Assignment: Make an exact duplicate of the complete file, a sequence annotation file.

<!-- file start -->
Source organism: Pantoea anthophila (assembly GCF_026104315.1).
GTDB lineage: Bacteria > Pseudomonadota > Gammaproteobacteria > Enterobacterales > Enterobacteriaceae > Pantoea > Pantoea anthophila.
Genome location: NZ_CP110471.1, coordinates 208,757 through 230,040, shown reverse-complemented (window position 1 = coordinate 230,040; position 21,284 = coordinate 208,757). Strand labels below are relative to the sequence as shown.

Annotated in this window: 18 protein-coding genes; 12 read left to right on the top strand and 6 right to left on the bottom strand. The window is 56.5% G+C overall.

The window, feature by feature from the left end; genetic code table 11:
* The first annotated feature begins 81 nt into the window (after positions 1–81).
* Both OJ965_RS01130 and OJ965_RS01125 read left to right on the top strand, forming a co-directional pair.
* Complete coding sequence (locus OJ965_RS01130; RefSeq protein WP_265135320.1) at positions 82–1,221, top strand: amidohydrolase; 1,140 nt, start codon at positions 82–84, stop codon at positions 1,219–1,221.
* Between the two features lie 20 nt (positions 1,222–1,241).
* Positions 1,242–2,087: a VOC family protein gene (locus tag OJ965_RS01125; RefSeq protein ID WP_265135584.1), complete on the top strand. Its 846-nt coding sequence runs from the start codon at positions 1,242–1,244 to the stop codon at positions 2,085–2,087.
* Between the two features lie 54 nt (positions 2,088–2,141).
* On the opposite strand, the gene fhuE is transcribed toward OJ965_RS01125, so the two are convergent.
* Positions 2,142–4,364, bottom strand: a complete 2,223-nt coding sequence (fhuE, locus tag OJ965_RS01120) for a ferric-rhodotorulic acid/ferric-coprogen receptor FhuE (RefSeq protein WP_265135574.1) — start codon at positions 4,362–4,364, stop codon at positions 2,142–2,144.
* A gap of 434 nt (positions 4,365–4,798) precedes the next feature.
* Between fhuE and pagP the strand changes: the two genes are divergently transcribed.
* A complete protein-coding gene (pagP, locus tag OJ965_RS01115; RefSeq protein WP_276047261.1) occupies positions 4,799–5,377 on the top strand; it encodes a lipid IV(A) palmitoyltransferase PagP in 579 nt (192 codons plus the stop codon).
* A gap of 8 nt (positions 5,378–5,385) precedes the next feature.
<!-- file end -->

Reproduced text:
Source organism: Pantoea anthophila (assembly GCF_026104315.1).
GTDB lineage: Bacteria > Pseudomonadota > Gammaproteobacteria > Enterobacterales > Enterobacteriaceae > Pantoea > Pantoea anthophila.
Genome location: NZ_CP110471.1, coordinates 208,757 through 230,040, shown reverse-complemented (window position 1 = coordinate 230,040; position 21,284 = coordinate 208,757). Strand labels below are relative to the sequence as shown.

Annotated in this window: 18 protein-coding genes; 12 read left to right on the top strand and 6 right to left on the bottom strand. The window is 56.5% G+C overall.

The window, feature by feature from the left end; genetic code table 11:
* The first annotated feature begins 81 nt into the window (after positions 1–81).
* Both OJ965_RS01130 and OJ965_RS01125 read left to right on the top strand, forming a co-directional pair.
* Complete coding sequence (locus OJ965_RS01130; RefSeq protein WP_265135320.1) at positions 82–1,221, top strand: amidohydrolase; 1,140 nt, start codon at positions 82–84, stop codon at positions 1,219–1,221.
* Between the two features lie 20 nt (positions 1,222–1,241).
* Positions 1,242–2,087: a VOC family protein gene (locus tag OJ965_RS01125; RefSeq protein ID WP_265135584.1), complete on the top strand. Its 846-nt coding sequence runs from the start codon at positions 1,242–1,244 to the stop codon at positions 2,085–2,087.
* Between the two features lie 54 nt (positions 2,088–2,141).
* On the opposite strand, the gene fhuE is transcribed toward OJ965_RS01125, so the two are convergent.
* Positions 2,142–4,364, bottom strand: a complete 2,223-nt coding sequence (fhuE, locus tag OJ965_RS01120) for a ferric-rhodotorulic acid/ferric-coprogen receptor FhuE (RefSeq protein WP_265135574.1) — start codon at positions 4,362–4,364, stop codon at positions 2,142–2,144.
* A gap of 434 nt (positions 4,365–4,798) precedes the next feature.
* Between fhuE and pagP the strand changes: the two genes are divergently transcribed.
* A complete protein-coding gene (pagP, locus tag OJ965_RS01115; RefSeq protein WP_276047261.1) occupies positions 4,799–5,377 on the top strand; it encodes a lipid IV(A) palmitoyltransferase PagP in 579 nt (192 codons plus the stop codon).
* A gap of 8 nt (positions 5,378–5,385) precedes the next feature.